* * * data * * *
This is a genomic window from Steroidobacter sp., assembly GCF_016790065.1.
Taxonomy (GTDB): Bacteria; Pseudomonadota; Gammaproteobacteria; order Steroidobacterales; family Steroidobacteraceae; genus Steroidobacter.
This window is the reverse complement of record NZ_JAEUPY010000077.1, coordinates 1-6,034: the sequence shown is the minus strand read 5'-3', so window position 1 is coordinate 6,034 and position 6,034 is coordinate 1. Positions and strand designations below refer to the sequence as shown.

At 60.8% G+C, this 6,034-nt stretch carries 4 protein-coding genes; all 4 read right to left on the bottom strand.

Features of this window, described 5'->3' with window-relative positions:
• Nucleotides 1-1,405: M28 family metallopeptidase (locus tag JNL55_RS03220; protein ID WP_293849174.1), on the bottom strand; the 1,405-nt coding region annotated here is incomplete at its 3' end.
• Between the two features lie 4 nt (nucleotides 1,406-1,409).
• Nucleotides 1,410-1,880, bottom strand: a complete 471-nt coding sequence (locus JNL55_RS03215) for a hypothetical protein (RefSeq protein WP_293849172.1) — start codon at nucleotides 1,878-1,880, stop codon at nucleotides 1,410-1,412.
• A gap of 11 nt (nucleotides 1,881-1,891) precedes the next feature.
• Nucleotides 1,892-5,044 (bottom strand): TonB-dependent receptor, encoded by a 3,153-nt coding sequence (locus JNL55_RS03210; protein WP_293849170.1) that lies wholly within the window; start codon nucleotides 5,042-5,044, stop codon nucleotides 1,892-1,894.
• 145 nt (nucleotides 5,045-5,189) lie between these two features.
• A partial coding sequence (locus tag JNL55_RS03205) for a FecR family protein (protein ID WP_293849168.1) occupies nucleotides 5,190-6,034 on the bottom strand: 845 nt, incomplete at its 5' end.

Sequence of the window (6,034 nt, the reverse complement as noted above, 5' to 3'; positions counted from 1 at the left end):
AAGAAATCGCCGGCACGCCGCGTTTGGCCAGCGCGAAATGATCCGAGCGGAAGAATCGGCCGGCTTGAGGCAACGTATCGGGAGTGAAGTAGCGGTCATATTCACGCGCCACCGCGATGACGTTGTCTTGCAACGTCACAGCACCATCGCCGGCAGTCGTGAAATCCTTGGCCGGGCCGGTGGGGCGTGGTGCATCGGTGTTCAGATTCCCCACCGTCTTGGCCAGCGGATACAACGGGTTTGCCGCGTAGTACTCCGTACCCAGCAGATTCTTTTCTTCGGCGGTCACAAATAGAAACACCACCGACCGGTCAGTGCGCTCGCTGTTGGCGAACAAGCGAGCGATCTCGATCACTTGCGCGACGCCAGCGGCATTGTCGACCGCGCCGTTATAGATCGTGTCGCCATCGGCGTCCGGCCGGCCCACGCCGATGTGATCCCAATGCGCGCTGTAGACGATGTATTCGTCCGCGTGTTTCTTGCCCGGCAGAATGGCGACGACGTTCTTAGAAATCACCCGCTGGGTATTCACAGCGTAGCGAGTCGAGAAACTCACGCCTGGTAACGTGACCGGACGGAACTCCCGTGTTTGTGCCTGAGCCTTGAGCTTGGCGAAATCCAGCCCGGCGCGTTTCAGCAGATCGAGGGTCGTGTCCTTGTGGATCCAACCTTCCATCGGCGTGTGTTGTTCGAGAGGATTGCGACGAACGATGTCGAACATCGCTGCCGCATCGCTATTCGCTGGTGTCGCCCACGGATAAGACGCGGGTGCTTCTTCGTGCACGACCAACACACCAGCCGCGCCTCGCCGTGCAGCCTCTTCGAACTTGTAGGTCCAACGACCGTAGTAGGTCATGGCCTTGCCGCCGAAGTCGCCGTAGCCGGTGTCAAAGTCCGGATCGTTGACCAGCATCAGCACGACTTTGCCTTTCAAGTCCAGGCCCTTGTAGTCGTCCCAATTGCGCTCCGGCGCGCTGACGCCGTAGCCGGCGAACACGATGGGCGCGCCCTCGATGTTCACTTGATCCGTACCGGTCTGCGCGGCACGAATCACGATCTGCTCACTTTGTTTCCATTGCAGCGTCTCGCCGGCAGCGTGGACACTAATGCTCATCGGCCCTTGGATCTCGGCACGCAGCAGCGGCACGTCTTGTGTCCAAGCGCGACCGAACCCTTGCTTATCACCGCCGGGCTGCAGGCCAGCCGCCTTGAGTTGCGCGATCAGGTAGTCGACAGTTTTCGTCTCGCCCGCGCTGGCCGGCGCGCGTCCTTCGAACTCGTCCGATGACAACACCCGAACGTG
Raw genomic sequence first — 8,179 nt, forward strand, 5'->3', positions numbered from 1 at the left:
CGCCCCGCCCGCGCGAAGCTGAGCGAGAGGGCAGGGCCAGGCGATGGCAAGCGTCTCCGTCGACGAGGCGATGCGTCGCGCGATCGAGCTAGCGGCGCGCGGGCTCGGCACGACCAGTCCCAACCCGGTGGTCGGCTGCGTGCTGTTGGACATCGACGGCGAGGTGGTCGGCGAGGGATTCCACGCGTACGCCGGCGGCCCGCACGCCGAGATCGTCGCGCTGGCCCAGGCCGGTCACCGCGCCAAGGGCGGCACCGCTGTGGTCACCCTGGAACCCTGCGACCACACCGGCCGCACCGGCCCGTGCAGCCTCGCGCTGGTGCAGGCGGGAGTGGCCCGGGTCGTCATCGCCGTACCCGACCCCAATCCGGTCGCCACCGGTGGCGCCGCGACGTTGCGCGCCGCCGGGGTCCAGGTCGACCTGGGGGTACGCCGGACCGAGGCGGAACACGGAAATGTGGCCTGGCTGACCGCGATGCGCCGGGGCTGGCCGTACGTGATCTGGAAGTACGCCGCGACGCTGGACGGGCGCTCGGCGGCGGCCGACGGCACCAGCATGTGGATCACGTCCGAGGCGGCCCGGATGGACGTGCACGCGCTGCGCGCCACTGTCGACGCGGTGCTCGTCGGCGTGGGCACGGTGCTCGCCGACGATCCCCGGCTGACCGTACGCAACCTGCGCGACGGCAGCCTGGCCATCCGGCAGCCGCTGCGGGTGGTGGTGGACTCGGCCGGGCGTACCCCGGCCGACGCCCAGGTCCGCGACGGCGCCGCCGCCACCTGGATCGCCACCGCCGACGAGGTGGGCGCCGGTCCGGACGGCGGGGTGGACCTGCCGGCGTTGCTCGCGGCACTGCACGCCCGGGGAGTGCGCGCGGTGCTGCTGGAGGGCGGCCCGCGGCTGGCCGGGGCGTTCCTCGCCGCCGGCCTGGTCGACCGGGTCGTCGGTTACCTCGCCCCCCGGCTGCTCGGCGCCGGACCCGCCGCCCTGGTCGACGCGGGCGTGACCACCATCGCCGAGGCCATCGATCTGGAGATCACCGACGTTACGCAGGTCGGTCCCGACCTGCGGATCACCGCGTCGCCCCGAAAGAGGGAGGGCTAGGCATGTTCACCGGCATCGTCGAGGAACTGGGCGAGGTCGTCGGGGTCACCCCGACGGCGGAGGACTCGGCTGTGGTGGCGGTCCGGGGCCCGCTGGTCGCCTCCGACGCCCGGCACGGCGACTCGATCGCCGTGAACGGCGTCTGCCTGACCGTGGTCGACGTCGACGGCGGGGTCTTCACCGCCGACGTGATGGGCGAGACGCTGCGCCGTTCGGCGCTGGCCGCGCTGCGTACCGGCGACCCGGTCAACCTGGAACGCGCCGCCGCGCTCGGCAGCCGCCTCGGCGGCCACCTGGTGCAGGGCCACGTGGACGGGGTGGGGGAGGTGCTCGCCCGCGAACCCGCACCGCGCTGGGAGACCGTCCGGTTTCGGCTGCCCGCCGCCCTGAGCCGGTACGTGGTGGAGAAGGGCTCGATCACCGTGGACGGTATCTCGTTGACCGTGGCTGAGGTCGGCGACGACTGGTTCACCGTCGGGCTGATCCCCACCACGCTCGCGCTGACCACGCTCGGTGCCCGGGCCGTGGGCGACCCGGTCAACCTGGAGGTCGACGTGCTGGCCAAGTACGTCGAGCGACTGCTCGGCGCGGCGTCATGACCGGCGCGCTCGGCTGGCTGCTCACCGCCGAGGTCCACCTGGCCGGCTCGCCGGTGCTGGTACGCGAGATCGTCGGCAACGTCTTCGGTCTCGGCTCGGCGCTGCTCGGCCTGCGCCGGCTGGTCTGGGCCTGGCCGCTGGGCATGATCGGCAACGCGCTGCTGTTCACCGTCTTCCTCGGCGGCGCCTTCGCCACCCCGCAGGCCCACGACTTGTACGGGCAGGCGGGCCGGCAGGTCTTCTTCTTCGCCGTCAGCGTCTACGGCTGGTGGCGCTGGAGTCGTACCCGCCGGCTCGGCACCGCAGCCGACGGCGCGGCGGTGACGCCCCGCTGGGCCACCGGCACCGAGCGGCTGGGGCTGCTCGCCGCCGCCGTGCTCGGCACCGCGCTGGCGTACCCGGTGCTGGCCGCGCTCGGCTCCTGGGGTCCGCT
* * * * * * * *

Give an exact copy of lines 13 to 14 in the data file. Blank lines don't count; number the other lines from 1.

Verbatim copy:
Sequence of the window (6,034 nt, the reverse complement as noted above, 5' to 3'; positions counted from 1 at the left end):
AAGAAATCGCCGGCACGCCGCGTTTGGCCAGCGCGAAATGATCCGAGCGGAAGAATCGGCCGGCTTGAGGCAACGTATCGGGAGTGAAGTAGCGGTCATATTCACGCGCCACCGCGATGACGTTGTCTTGCAACGTCACAGCACCATCGCCGGCAGTCGTGAAATCCTTGGCCGGGCCGGTGGGGCGTGGTGCATCGGTGTTCAGATTCCCCACCGTCTTGGCCAGCGGATACAACGGGTTTGCCGCGTAGTACTCCGTACCCAGCAGATTCTTTTCTTCGGCGGTCACAAATAGAAACACCACCGACCGGTCAGTGCGCTCGCTGTTGGCGAACAAGCGAGCGATCTCGATCACTTGCGCGACGCCAGCGGCATTGTCGACCGCGCCGTTATAGATCGTGTCGCCATCGGCGTCCGGCCGGCCCACGCCGATGTGATCCCAATGCGCGCTGTAGACGATGTATTCGTCCGCGTGTTTCTTGCCCGGCAGAATGGCGACGACGTTCTTAGAAATCACCCGCTGGGTATTCACAGCGTAGCGAGTCGAGAAACTCACGCCTGGTAACGTGACCGGACGGAACTCCCGTGTTTGTGCCTGAGCCTTGAGCTTGGCGAAATCCAGCCCGGCGCGTTTCAGCAGATCGAGGGTCGTGTCCTTGTGGATCCAACCTTCCATCGGCGTGTGTTGTTCGAGAGGATTGCGACGAACGATGTCGAACATCGCTGCCGCATCGCTATTCGCTGGTGTCGCCCACGGATAAGACGCGGGTGCTTCTTCGTGCACGACCAACACACCAGCCGCGCCTCGCCGTGCAGCCTCTTCGAACTTGTAGGTCCAACGACCGTAGTAGGTCATGGCCTTGCCGCCGAAGTCGCCGTAGCCGGTGTCAAAGTCCGGATCGTTGACCAGCATCAGCACGACTTTGCCTTTCAAGTCCAGGCCCTTGTAGTCGTCCCAATTGCGCTCCGGCGCGCTGACGCCGTAGCCGGCGAACACGATGGGCGCGCCCTCGATGTTCACTTGATCCGTACCGGTCTGCGCGGCACGAATCACGATCTGCTCACTTTGTTTCCATTGCAGCGTCTCGCCGGCAGCGTGGACACTAATGCTCATCGGCCCTTGGATCTCGGCACGCAGCAGCGGCACGTCTTGTGTCCAAGCGCGACCGAACCCTTGCTTATCACCGCCGGGCTGCAGGCCAGCCGCCTTGAGTTGCGCGATCAGGTAGTCGACAGTTTTCGTCTCGCCCGCGCTGGCCGGCGCGCGTCCTTCGAACTCGTCCGATGACAACACCCGAACGTG